Wednesday, April 1, 2015

In the Cut, in English, in Finnish, in ImageS

Satu Kaikkonen, "cu;t" (1 April 2015)

Satu Kaikkonen recreates the history of poetry in the process of making her poems and pwoermds, in the process of making herself. She has an eye for language. The ear comes later.

You can see it in her "cu;t," where the poem is severlated, where the semi-colon (half colon, half comma) is the tmetic break that defines the word, the single syllable, the 2.5 letters.

A word is merely the meaning of itself. And the gauze that holds it.

Filled with language (as the Finns often are--a people whose language has no native f though most people know them by their f beginning, the f-stop, how they focus and make), she makes a pwoermd in English, as if the sound of a Norman invasion:


The slang of the pwoermd swallowing the t, silent against the alveolar ridge, the voice of discord (dischord), looking almost of the tongue, yet tumbling through sounds and silences: guage (the measurement of it).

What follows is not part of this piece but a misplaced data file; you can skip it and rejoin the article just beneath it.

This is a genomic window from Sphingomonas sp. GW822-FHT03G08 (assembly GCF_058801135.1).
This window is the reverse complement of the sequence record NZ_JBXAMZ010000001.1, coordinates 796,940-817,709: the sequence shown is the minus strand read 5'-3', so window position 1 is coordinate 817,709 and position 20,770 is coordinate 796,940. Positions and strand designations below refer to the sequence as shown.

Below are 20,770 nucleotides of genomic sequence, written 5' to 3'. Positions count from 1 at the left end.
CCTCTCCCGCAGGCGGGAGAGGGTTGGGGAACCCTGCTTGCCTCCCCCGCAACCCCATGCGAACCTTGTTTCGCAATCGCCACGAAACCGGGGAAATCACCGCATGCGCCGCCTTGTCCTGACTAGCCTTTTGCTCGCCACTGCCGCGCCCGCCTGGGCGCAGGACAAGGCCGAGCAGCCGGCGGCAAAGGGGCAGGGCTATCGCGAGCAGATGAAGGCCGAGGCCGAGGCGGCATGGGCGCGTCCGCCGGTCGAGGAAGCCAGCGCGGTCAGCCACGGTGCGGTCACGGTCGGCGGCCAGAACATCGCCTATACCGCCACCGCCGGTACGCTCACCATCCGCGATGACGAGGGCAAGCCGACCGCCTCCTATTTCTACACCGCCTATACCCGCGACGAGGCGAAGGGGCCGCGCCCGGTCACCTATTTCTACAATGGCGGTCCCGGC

Or she breaks into Finnish (a song of concatenation, a language of such agglutinative variety and power that a word can be made like a brick wall, to grow until the bricks run out):


She swallows the pain of the word, the thought, the sun, the world as it comes to us hard and fast, but slipping away. To hold it, to remember, to keep thought as a human machine does, she must (we must) swallow it, not so the pain goes away, but so we can remember it, so we can feel alive from the pain of the truth of pain. All done in a word with hard and brittle sounds, ones few anglophones can read from the sequence of the letters that make it.

The pwoermd, still, is the word more than the sound (the word more than the letter, the symbol, the thought). The word.

And she does this all with languages she loves (Finnish, English, Images), "with languages i love."


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